Bernard is exemplified as a major character who lives under a life of false happiness. Bernard brings an outsider, John the Savage, and utilizes him to satisfy his own purposes. His desire is to feel the acceptance of his superiors and society in general, as he believes by doing that he will find his happiness among society and enjoy the benefits that the Alpha plus caste has to offer him. He wants to enjoy the pleasures of being important and well known by his peers. For this reason, he shows John to the rest of the society as his most valuable discovery and, the people, amaze to see such unique and peculiar human being among them, they started to sympathize with Bernard by being friendly and inviting him to special events that he would never have been invited from. As Bernard states he feels “for the first time in his life, treated not merely normally, but as a person of outstanding importance” (pg. 144). For once in his entire life, Bernard feels “happy” since for him happiness means receiving his peer’s attention and the pleasures the society has to offer him. He feeds himself with an air of superiority since he is acclaimed by his fellows.  However, what he does not realize is that what he believes to be happy is merely a false pretense since the people are only polite and friendly to him because of the John (the Savage). Meanwhile they still talk wrong beside his back and continue disapproving Bernard’s ideas. Finally this supposedly happiness comes to an end when John refuses to show himself off to Bernard’s event. He loses the respect of the people and is again criticize for being odd. As the writer narrates “what should have been the crowning moment of Bernard’s whole career had turned out to be the moment of his greatest humiliation” (pg. 161). All his feelings of happiness and superiority get crash down and he is left with a terrible humiliation, embarrassment and defeat.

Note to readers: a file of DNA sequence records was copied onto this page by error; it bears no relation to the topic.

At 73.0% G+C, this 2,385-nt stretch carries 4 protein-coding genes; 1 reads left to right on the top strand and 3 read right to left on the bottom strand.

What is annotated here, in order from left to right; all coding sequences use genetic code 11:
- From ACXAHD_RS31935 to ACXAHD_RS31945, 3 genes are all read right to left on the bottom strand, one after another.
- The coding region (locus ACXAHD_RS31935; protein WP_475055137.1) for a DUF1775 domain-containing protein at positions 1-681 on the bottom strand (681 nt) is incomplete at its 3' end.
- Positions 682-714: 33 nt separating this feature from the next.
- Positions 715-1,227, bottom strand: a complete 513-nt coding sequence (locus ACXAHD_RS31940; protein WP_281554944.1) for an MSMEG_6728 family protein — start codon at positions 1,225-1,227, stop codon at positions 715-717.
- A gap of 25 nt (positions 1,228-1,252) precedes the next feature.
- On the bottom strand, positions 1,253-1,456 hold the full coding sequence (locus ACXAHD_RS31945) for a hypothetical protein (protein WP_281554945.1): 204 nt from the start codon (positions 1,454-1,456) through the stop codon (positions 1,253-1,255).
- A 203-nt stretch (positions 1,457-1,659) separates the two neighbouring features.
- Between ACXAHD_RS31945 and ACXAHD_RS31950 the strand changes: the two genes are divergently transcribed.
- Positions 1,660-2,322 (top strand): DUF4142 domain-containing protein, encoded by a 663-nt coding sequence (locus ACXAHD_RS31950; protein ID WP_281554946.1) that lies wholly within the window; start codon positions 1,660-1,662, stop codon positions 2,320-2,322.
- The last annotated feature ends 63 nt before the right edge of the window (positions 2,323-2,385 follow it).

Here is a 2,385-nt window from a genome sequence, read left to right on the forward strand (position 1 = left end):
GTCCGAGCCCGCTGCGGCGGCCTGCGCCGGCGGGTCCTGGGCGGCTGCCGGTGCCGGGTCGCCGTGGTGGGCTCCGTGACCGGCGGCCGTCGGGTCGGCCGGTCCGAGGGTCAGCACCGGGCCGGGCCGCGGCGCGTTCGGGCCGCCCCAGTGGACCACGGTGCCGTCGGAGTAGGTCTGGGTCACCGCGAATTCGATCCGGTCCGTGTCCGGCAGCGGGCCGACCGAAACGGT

Lenina is another character in the novel who pretends to live a false happiness in this dystopian world. She believes that her environment is a perfect society where happiness always consists of living in soma doses and the motto “everyone belongs to everyone else” until one day her emotions get compromised when she meets John. Lenina feels attracted to John and enjoys being around the Savage’s company. By analyzing her emotions towards John, we can imply that inside her there is still a hope of living a life without false pretenses and true love. However, in the outside she restrains these feelings and avoids any emotion that might compromise her status in society. When Lenina faces John’s rejection she gets devastated and experiences sentiments -as describe by the author- of “dreadful emptiness, a breathless apprehension, a nausea. Her heart seemed to stop beating”. This portrays the normal human emotions of an individual who being in love with someone else, gets rejected by the love one. So in order to forget and escape the human emotions that at first made her happy, she relies on the soma medication which would break her connection with the human world and bring her to a superficial, mundane and immoral World.